That's the hypothesis. Its backed up by extensive morphologic observation with respect to the unit geologic sand blanket formation in terms of erosion, adjacent overprinting, interaction with neighboring aeolian dunes where present, and other features of the 400,000 square kilometer formation.

    The energetic emplacement referred to by Moore seems to be consistent with a rapid atmospheric descent from NW toward SE that would naturally also most likely influence the final emplaced shape of the bay(s). And that's important since we are talking about their shape in this thread, even though those observations of the structure by Moore are consistent with such "energetic emplacement" origin. As another reality check, the sand scooping out lenses of the substrate and carrying them downrange to the SE as observed in the paper would also be consistent with rapid descent to energetic ground contact of a 2 to 10 meter thick blanket of sand going several hundred miles per hour or a few km/s. Moore is calling it like he sees it, but shallow sampling at depths subject to rework (as indicated by Moore himself) is never going to be representative of the deeper, more permanent (un-reworked) structure based on observations of erosional resistance in the formation as stated above. Thats 10 years and 50,000+ samples worth of observation using high precision LiDAR altimetry over the 400,000 square km known coverage of the blanket to date, as a very solid reality check.

    I think I'm starting to see why any discussion of the origin of the Carolina bays may be outlawed from this thread, since it seems to be such a somewhat contentious and emotionally charged issue for some forum members who can't seem to manage response without aggressive, unwarranted or inappropriate attacks, me thinks.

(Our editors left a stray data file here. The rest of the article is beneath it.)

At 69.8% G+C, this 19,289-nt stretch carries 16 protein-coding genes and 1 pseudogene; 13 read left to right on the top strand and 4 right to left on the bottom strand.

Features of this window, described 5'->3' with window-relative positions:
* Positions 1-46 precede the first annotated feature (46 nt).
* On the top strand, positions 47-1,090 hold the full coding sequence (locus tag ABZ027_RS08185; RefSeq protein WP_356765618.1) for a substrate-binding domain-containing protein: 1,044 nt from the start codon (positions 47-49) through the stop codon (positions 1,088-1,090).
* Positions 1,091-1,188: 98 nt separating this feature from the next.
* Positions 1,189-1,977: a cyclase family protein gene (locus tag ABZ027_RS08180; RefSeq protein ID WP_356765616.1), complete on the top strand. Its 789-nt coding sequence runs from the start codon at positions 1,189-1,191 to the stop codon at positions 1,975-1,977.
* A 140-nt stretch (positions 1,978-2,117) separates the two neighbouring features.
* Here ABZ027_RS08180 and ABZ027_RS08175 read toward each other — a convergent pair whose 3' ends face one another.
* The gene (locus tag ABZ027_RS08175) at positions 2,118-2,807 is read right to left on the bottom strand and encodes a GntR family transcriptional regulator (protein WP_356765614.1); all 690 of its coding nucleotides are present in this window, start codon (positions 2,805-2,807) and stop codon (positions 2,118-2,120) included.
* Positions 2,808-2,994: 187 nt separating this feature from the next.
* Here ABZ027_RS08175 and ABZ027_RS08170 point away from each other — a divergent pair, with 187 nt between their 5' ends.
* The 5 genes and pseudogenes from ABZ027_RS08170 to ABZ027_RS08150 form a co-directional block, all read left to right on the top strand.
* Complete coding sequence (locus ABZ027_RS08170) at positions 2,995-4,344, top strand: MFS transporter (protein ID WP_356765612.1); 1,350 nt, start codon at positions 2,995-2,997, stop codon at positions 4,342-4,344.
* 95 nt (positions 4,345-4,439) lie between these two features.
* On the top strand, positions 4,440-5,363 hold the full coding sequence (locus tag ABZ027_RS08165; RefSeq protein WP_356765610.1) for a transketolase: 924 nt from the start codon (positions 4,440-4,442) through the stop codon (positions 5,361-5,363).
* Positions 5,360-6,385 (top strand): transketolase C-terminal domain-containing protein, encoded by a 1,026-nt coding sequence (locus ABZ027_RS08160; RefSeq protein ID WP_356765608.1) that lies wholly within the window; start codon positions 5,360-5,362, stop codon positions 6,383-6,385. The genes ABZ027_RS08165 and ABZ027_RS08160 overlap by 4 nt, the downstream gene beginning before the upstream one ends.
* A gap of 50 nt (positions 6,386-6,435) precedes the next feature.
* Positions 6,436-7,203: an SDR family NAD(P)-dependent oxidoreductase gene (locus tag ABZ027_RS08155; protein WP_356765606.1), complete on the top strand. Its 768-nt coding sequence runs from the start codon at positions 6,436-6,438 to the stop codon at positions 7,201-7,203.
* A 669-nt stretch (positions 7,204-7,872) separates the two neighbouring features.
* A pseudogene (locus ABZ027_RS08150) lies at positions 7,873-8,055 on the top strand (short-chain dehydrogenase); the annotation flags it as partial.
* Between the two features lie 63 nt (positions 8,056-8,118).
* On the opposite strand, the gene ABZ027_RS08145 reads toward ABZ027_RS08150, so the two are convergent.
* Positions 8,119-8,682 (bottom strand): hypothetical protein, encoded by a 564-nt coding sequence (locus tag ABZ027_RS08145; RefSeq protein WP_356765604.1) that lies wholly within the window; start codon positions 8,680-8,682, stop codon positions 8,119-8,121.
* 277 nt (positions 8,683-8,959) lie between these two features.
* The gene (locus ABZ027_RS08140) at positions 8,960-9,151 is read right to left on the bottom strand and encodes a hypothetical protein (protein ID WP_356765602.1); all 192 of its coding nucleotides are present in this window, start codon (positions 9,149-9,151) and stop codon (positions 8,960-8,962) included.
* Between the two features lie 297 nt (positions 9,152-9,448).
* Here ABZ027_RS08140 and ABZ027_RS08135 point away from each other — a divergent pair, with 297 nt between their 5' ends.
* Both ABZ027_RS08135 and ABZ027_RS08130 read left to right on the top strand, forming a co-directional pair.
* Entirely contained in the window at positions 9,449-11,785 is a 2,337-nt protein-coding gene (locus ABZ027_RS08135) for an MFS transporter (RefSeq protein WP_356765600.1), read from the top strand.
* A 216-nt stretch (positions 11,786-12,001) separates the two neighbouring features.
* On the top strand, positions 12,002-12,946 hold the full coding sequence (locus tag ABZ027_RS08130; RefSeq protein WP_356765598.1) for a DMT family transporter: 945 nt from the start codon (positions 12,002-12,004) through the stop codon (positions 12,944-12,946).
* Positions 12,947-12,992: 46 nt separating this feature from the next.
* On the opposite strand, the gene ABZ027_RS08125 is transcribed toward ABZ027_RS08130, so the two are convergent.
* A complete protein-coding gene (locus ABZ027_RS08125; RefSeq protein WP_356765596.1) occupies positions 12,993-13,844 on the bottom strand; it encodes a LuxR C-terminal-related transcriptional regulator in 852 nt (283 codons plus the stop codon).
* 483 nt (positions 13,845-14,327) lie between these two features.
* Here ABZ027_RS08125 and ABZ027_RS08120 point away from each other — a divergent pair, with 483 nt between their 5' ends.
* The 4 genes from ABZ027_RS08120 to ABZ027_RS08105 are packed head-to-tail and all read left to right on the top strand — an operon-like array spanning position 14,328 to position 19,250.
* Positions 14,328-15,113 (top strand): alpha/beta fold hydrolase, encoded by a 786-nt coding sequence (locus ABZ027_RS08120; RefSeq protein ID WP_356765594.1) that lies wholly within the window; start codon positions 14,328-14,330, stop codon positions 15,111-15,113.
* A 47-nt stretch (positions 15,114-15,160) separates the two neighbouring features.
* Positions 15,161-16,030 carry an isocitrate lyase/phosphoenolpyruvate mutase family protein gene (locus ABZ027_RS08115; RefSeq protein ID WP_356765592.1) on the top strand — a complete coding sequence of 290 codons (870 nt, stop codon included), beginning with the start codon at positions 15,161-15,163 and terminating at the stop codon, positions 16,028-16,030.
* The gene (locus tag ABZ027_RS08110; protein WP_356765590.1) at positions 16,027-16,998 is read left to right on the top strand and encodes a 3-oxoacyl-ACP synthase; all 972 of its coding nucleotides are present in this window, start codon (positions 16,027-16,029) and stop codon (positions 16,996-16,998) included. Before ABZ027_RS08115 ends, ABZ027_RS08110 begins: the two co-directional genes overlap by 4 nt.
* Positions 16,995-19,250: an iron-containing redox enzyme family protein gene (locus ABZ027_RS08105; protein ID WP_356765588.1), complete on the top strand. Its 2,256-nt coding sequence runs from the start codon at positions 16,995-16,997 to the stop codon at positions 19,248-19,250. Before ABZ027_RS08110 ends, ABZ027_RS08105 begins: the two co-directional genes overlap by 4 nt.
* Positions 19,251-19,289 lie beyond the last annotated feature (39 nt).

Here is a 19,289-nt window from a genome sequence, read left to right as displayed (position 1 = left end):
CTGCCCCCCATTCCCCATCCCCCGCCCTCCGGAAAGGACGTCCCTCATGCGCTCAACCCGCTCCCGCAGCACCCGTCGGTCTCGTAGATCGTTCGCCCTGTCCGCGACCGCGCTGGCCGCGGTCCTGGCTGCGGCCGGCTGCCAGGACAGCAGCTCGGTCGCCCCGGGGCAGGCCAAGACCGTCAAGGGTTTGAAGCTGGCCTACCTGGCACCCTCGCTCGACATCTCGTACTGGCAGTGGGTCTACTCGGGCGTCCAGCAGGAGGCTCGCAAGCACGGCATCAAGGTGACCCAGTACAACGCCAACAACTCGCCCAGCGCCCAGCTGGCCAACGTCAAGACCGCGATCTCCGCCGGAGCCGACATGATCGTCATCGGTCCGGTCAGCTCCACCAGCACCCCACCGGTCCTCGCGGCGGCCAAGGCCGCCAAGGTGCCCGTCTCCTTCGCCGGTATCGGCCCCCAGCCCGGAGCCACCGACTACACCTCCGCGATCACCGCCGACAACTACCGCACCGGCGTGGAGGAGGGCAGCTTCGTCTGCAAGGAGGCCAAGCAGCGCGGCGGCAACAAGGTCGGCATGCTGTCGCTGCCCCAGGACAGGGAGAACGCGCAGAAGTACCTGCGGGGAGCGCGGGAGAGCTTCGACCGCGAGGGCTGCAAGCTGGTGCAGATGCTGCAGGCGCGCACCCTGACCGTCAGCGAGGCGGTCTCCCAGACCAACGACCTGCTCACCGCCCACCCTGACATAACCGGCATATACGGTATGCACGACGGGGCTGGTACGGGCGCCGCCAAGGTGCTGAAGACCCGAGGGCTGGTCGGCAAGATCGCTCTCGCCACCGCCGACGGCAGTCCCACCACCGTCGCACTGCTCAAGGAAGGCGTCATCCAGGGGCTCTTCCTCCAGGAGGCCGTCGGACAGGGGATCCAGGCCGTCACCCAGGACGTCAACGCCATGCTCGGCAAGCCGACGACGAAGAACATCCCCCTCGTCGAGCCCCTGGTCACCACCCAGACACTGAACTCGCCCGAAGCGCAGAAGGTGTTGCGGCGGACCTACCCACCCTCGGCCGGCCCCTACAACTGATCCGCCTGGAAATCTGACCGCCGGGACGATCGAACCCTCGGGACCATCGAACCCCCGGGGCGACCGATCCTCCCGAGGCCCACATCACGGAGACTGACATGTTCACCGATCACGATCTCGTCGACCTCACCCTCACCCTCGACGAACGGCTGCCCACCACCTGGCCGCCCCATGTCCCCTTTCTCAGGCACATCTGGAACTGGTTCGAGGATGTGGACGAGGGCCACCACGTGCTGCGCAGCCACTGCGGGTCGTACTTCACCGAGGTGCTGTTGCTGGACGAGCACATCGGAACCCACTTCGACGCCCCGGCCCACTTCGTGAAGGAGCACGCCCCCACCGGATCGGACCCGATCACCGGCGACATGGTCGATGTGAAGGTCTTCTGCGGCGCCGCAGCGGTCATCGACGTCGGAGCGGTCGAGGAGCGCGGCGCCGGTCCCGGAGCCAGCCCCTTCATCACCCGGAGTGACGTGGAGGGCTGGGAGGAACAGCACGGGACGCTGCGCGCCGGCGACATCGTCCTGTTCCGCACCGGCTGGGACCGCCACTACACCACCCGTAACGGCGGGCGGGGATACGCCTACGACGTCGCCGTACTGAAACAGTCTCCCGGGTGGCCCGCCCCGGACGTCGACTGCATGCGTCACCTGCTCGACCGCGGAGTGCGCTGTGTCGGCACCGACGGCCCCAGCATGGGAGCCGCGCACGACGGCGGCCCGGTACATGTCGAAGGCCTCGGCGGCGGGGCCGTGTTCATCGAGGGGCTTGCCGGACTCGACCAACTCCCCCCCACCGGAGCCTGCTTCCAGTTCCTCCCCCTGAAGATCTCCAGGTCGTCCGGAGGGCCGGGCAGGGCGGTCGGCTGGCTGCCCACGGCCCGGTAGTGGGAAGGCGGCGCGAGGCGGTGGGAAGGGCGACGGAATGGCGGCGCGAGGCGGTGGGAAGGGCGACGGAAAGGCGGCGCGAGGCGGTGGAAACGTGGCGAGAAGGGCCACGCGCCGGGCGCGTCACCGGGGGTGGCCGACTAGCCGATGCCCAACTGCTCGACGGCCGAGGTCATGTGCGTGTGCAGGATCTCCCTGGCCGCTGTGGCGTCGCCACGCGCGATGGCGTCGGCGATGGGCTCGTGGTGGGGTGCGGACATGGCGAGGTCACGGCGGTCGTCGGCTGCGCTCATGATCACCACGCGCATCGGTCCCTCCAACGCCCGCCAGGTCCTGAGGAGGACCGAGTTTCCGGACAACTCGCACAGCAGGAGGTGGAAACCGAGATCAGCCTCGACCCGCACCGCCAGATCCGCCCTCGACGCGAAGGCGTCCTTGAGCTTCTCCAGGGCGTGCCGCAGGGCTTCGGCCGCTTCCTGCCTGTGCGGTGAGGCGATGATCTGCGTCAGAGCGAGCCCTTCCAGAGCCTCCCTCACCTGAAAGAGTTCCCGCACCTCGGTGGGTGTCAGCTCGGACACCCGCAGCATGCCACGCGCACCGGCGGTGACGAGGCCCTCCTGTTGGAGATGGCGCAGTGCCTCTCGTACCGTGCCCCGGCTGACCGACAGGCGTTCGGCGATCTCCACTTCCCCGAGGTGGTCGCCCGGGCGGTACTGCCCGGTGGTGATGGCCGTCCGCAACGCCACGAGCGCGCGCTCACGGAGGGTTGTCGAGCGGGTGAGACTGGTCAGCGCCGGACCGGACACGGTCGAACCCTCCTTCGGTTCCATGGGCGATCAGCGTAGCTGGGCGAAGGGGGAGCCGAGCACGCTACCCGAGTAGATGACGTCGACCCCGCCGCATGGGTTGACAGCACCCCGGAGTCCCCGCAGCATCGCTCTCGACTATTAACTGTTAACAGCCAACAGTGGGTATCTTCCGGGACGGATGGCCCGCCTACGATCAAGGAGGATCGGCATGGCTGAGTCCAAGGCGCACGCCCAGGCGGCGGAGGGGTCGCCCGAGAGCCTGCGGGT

THSHarris

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    Hypothesis, conjecture or speculation...whatever.

    Quote Originally Posted by Reality Check View Post
    If there is no valid dating of the bays especially to ~788,000 years ago then the hypothesis is not even a hypothesis. Why not attribute the bays to the dinosaur killer impact .

    ETA: That "788,000" number is from Australasian tektites while the Carolina bays are fairly local and are far from Australasia (and where are the tektites in the bays?).
    Schwarz WH et. al. (2016) Coeval ages of Australasian, Central American and Western Canadian tektites reveal multiple impacts 790 ka ago. Geochimica et Cosmochimica Acta 178: 307-319
    Reality Check makes a valid point. Perhaps our Mid Pleistocene Transition Impact scenario for the Carolina bays is not yet a "hypothesis". As I mentioned in my last post, and as quoted in Reality Check's reply, until more data is put forward supporting an anomalous regolith aggregation event on the continent, it is only speculation. I have identified only three supportive 10Be/26Al burial dating data points thus far, but thousands will likely be required. Agreed!

    Can we speak of speculation at CosmoQuest, or must it be a proven hypothesis... whatever that is?

    In the opening episode of Cosmos, Dr. Sagan offers this guidance:
    We wish to pursue the truth, no matter where it leads. But to find the truth, we need imagination and skepticism, both. We will not be afraid to speculate, but we will be careful to distinguish speculation from fact.
    I have used this as guidance across my 15 years of bay research. I do not hold my personal insight as facts, but merely speculation. I can share facts about the bays - as illustrated in my LiDAR maps integrated into Google Earth, and my detailed survey of 50,000 bays and their metrics. Those images and their generated measurements are facts, accepted by all at the GSA and AGU as being faithful renderings of billions of digital LiDAR elevation cloud points. And allow me to once again state my only purpose for entering this thread was to share those facts by making my maps and data as transparent and accessible as possible for 550 bays, requiring only web browser.